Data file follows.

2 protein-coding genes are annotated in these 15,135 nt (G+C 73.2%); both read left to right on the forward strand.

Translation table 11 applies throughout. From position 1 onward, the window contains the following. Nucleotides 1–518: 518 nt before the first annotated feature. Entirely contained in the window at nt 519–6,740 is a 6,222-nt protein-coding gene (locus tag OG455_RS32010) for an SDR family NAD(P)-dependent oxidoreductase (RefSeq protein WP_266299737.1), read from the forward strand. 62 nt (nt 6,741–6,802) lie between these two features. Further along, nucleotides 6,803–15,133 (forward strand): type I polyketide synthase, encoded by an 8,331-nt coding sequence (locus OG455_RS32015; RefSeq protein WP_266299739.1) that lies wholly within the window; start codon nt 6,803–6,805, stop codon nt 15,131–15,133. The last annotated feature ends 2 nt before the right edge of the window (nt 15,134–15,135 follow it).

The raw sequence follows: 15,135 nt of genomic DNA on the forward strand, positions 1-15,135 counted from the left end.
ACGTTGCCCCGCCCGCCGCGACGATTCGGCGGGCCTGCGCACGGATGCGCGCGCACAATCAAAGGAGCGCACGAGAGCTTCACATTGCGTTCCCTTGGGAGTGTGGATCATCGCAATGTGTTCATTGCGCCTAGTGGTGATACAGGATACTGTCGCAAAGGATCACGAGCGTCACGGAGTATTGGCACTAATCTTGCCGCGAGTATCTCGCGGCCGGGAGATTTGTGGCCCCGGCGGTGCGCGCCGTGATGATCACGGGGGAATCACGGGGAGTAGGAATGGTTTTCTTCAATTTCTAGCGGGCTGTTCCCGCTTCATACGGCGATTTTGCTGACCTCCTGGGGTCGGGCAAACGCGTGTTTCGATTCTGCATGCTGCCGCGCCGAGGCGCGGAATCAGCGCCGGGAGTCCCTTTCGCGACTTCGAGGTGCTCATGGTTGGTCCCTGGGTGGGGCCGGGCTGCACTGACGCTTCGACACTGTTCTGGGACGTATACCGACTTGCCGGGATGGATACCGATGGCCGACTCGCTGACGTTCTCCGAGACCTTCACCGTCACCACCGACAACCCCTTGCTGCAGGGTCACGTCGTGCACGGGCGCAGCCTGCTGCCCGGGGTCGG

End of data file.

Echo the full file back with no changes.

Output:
2 protein-coding genes are annotated in these 15,135 nt (G+C 73.2%); both read left to right on the forward strand.

Translation table 11 applies throughout. From position 1 onward, the window contains the following. Nucleotides 1–518: 518 nt before the first annotated feature. Entirely contained in the window at nt 519–6,740 is a 6,222-nt protein-coding gene (locus tag OG455_RS32010) for an SDR family NAD(P)-dependent oxidoreductase (RefSeq protein WP_266299737.1), read from the forward strand. 62 nt (nt 6,741–6,802) lie between these two features. Further along, nucleotides 6,803–15,133 (forward strand): type I polyketide synthase, encoded by an 8,331-nt coding sequence (locus OG455_RS32015; RefSeq protein WP_266299739.1) that lies wholly within the window; start codon nt 6,803–6,805, stop codon nt 15,131–15,133. The last annotated feature ends 2 nt before the right edge of the window (nt 15,134–15,135 follow it).

The raw sequence follows: 15,135 nt of genomic DNA on the forward strand, positions 1-15,135 counted from the left end.
ACGTTGCCCCGCCCGCCGCGACGATTCGGCGGGCCTGCGCACGGATGCGCGCGCACAATCAAAGGAGCGCACGAGAGCTTCACATTGCGTTCCCTTGGGAGTGTGGATCATCGCAATGTGTTCATTGCGCCTAGTGGTGATACAGGATACTGTCGCAAAGGATCACGAGCGTCACGGAGTATTGGCACTAATCTTGCCGCGAGTATCTCGCGGCCGGGAGATTTGTGGCCCCGGCGGTGCGCGCCGTGATGATCACGGGGGAATCACGGGGAGTAGGAATGGTTTTCTTCAATTTCTAGCGGGCTGTTCCCGCTTCATACGGCGATTTTGCTGACCTCCTGGGGTCGGGCAAACGCGTGTTTCGATTCTGCATGCTGCCGCGCCGAGGCGCGGAATCAGCGCCGGGAGTCCCTTTCGCGACTTCGAGGTGCTCATGGTTGGTCCCTGGGTGGGGCCGGGCTGCACTGACGCTTCGACACTGTTCTGGGACGTATACCGACTTGCCGGGATGGATACCGATGGCCGACTCGCTGACGTTCTCCGAGACCTTCACCGTCACCACCGACAACCCCTTGCTGCAGGGTCACGTCGTGCACGGGCGCAGCCTGCTGCCCGGGGTCGG